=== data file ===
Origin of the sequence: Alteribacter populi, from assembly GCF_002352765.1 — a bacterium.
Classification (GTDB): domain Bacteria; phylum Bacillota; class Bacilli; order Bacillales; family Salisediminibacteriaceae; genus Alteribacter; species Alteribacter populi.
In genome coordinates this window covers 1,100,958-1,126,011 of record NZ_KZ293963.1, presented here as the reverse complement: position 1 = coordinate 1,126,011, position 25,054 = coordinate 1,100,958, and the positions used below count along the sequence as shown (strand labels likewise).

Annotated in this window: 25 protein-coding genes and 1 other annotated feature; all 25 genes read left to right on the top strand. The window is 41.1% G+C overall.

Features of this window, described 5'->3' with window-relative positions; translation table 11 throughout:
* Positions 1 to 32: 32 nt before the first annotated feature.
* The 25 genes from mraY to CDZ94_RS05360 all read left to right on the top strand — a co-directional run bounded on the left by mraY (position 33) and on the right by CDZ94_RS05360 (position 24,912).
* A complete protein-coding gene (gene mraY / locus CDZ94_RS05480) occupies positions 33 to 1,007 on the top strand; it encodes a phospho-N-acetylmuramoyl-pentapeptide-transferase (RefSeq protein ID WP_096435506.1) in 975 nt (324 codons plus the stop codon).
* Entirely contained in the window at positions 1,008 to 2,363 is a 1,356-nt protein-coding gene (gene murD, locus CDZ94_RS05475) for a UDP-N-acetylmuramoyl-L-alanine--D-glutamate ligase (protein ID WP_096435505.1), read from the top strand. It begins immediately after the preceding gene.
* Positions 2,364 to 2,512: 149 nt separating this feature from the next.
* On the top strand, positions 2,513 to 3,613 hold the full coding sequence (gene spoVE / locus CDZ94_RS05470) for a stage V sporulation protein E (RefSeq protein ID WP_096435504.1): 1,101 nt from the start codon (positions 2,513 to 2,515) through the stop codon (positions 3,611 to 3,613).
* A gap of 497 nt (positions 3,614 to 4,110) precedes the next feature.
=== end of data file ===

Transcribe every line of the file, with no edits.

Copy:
Origin of the sequence: Alteribacter populi, from assembly GCF_002352765.1 — a bacterium.
Classification (GTDB): domain Bacteria; phylum Bacillota; class Bacilli; order Bacillales; family Salisediminibacteriaceae; genus Alteribacter; species Alteribacter populi.
In genome coordinates this window covers 1,100,958-1,126,011 of record NZ_KZ293963.1, presented here as the reverse complement: position 1 = coordinate 1,126,011, position 25,054 = coordinate 1,100,958, and the positions used below count along the sequence as shown (strand labels likewise).

Annotated in this window: 25 protein-coding genes and 1 other annotated feature; all 25 genes read left to right on the top strand. The window is 41.1% G+C overall.

Features of this window, described 5'->3' with window-relative positions; translation table 11 throughout:
* Positions 1 to 32: 32 nt before the first annotated feature.
* The 25 genes from mraY to CDZ94_RS05360 all read left to right on the top strand — a co-directional run bounded on the left by mraY (position 33) and on the right by CDZ94_RS05360 (position 24,912).
* A complete protein-coding gene (gene mraY / locus CDZ94_RS05480) occupies positions 33 to 1,007 on the top strand; it encodes a phospho-N-acetylmuramoyl-pentapeptide-transferase (RefSeq protein ID WP_096435506.1) in 975 nt (324 codons plus the stop codon).
* Entirely contained in the window at positions 1,008 to 2,363 is a 1,356-nt protein-coding gene (gene murD, locus CDZ94_RS05475) for a UDP-N-acetylmuramoyl-L-alanine--D-glutamate ligase (protein ID WP_096435505.1), read from the top strand. It begins immediately after the preceding gene.
* Positions 2,364 to 2,512: 149 nt separating this feature from the next.
* On the top strand, positions 2,513 to 3,613 hold the full coding sequence (gene spoVE / locus CDZ94_RS05470) for a stage V sporulation protein E (RefSeq protein ID WP_096435504.1): 1,101 nt from the start codon (positions 2,513 to 2,515) through the stop codon (positions 3,611 to 3,613).
* A gap of 497 nt (positions 3,614 to 4,110) precedes the next feature.